The Union St. Journal: Cherry Creek High School's official news source

Union St. Journal

The Union St. Journal: Cherry Creek High School's official news source

Union St. Journal

The Union St. Journal: Cherry Creek High School's official news source

Union St. Journal

Florida Sex-Ed Policies Deliberately Debilitate Our Youth

Quinn Rudnick
Recent legislation in Florida has restricted conversation surrounding sex education race, gender, and many other topics, leading to a nasty trend in lacking education.

As someone who previously lived in Florida, I’m appalled with the states’ new sex-ed and literature policies. The newer laws ban any type of sexual discussion, both in classrooms and books. If our leaders can’t educate the youth, they’re dooming the generations to come. 

When I went to school in Florida, I transferred from my public middle school to a private one. While there, the educational policies, especially sex-related ones, were pretty strict – no mentions of sex in classroom reading, no required sex-ed course, and no gender related discussion in the classroom.

It’s only recently that dictionaries and autobiographies are being pulled for having “sexual content.” Previously, rules only applied to queer and gender studies in the classroom, and sex education had adequate classing.  I think it’s time we ask ourselves why policies are working in reverse.

This new legislation restricts discussion on race, gender, sexual orientation, and sex. Policies, such as the book ban in late 2023 that prohibit sex-related discussion, are not only stunting the knowledge and maturity of students, but are directly going against the freedoms that America claims to stand for. When lawmakers choose to block basic teaching, and vitally important books like dictionaries or the life story of Anne Frank, we have to ask ourselves why. Is it really about learning? 

Florida is choosing to raise a generation of sex-ignorant and mindless adults. Not that sex is hugely vital to younger students, but it pertains to a broad variety of crucial topics: human anatomy, biology and life, safety and contraception, date rape and protecting yourself. The list goes on and on. 

Raising students who are uneducated about sex does not prevent them from having sex in high school, it just prevents them from having it safely. It’s the politicians that preach a lack of sex-ed who do nothing to help those already harmed by a lack of it – pregnant teenagers, those in foster care and adoption, victims of assault.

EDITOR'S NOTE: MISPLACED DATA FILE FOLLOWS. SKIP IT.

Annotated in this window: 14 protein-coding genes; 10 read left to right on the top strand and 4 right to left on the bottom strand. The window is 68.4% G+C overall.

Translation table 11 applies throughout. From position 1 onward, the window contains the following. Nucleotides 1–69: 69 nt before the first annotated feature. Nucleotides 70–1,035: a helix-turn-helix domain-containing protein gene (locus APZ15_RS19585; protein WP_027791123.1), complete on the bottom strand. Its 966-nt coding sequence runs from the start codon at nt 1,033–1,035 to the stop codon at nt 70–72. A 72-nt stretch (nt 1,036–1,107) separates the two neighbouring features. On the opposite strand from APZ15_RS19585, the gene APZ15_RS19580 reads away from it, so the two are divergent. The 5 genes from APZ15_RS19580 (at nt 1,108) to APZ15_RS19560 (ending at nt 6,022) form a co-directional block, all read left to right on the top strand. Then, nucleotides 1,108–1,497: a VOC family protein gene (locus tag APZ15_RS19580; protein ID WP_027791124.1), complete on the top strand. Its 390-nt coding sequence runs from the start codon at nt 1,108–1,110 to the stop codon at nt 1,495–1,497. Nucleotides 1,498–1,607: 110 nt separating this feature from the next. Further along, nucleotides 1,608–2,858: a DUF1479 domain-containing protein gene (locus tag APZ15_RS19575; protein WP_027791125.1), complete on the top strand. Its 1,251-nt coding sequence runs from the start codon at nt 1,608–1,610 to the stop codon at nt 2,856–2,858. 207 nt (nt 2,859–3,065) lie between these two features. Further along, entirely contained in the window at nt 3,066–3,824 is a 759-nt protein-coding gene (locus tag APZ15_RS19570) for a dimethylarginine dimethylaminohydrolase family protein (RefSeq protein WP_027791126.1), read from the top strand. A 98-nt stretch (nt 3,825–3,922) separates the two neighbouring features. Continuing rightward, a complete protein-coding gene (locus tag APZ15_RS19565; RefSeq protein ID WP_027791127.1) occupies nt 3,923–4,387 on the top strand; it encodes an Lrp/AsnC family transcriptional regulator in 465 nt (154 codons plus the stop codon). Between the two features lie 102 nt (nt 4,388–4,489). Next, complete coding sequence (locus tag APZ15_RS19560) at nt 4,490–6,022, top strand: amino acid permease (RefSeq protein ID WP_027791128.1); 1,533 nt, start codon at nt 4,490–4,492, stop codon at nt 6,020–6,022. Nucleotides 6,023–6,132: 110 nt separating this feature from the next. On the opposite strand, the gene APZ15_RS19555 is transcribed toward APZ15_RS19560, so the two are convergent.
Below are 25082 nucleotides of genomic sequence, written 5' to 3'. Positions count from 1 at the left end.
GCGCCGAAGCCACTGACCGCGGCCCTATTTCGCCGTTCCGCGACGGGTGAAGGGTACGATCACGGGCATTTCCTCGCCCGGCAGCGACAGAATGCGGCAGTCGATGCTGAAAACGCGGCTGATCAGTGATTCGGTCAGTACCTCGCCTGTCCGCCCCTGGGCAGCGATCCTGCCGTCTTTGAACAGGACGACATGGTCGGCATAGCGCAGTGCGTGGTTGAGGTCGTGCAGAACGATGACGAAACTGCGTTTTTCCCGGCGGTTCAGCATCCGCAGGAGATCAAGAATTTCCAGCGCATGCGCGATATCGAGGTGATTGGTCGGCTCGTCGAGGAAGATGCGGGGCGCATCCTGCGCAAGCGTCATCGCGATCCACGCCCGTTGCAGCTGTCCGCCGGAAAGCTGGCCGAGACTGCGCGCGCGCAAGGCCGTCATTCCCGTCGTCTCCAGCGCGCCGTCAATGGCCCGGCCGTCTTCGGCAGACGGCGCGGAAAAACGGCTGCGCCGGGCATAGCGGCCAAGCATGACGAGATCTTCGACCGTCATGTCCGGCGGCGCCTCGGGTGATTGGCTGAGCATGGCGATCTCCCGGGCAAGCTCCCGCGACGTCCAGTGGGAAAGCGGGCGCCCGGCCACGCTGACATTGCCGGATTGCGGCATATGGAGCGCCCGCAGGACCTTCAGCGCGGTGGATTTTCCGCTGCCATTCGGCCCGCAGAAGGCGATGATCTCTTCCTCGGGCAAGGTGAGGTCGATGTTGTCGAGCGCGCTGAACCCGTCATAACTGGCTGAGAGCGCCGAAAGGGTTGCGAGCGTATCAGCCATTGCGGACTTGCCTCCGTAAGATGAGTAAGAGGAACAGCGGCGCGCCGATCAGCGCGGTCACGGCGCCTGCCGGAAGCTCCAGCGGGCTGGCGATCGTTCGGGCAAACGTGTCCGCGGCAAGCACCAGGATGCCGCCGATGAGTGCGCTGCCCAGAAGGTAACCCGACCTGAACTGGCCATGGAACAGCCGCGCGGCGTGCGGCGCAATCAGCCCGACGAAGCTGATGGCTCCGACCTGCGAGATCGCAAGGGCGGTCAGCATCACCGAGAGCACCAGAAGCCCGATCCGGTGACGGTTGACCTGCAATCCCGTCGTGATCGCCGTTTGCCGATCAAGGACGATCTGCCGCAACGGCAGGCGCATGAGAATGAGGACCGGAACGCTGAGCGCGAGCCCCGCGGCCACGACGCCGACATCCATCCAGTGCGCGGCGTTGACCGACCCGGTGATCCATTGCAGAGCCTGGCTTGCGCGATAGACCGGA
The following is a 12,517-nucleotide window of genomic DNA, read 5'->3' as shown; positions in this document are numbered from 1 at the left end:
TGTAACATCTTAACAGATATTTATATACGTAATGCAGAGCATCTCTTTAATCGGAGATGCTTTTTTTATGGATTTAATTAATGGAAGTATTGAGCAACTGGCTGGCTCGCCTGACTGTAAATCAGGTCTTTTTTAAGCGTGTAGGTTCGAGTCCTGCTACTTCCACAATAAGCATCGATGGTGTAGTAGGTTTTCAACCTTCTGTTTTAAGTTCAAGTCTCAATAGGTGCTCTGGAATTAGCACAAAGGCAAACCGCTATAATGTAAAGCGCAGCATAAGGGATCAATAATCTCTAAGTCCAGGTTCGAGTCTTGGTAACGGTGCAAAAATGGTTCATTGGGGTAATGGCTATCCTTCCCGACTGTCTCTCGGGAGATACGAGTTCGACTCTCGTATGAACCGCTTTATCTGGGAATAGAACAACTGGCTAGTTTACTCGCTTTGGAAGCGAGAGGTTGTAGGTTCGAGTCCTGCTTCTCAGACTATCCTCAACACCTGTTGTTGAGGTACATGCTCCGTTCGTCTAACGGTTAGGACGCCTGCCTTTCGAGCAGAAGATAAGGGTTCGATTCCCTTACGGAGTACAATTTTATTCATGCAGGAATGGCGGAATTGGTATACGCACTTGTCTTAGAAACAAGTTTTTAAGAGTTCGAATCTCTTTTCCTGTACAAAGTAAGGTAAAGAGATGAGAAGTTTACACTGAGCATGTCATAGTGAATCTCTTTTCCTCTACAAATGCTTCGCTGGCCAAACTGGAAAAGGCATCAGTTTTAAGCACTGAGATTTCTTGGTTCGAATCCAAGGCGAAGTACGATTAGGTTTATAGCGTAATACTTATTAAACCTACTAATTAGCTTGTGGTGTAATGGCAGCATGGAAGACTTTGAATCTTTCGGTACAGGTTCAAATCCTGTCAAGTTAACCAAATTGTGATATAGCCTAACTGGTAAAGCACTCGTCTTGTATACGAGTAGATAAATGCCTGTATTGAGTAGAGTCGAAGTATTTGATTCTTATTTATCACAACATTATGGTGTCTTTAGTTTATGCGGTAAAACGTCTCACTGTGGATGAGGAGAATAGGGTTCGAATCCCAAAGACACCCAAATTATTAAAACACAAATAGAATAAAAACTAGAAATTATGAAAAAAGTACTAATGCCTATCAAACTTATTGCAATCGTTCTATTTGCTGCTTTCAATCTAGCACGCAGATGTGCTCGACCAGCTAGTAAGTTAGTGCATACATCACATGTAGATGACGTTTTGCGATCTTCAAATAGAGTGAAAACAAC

Florida governor Ron DeSantis is not a hero for spreading his stupidity, nor is he helping any students. He’s the blind leader purposefully gouging the eyes out of those he governs, and blinding them along with him.

Without sex-ed and meaningful literature that tackles these sometimes difficult topics, students can’t approach them at the age they need to. The older you get, the harder it is to open your mind to new ideas and critically think in an unbiased way. It’s time we allow children to do this during the stage that matters most, and in the place designed to help them learn: schools.

“As the world goes mad, Florida represents a refuge of sanity and a citadel of normalcy,” DeSantis said in a press conference, after implementing this legislature. 

Progression and educating our youth has never equated to madness. When we tolerate ignorance in Florida schools, we enable it to spread to other schools. It’s time to educate our youth, even when the topic is awkward.

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About the Contributors
Jayna Baker
Jayna Baker, Staff Writer
Hi, I'm Jayna Baker, and I'm a junior at Creek. I'm new to the USJ, but I joined because I have a passion for writing and would love to be part of a writing community. Outside of school, I love spending time outside, working out, and listening to music.
Quinn Rudnick
Quinn Rudnick, Editor-in-Chief
Hello, my name is Quinn Rudnick, and I am the USJ's Editor-in-Chief. I am a senior at CCHS - and this is my fourth year on staff at the USJ. I hold a strong passion for both journalism and photojournalism, and intend to pursue a career in politics and law. As a journalist, I strive to present information to the student body and beyond in a factual and digestible fashion. The importance of journalism is based in allowing the public to understand what's happening around them, so that is what I strive to do. I write a lot about local and global politics, as well as local theatre and events around the school. You can find me at a lot of Creek sports games, fueling my passion for sports photography and reporting. Outside of the USJ, I follow Formula One racing, the Nuggets and the Avs, and I love being outside, whether that's on hikes, or by snowboarding and mountain biking. 

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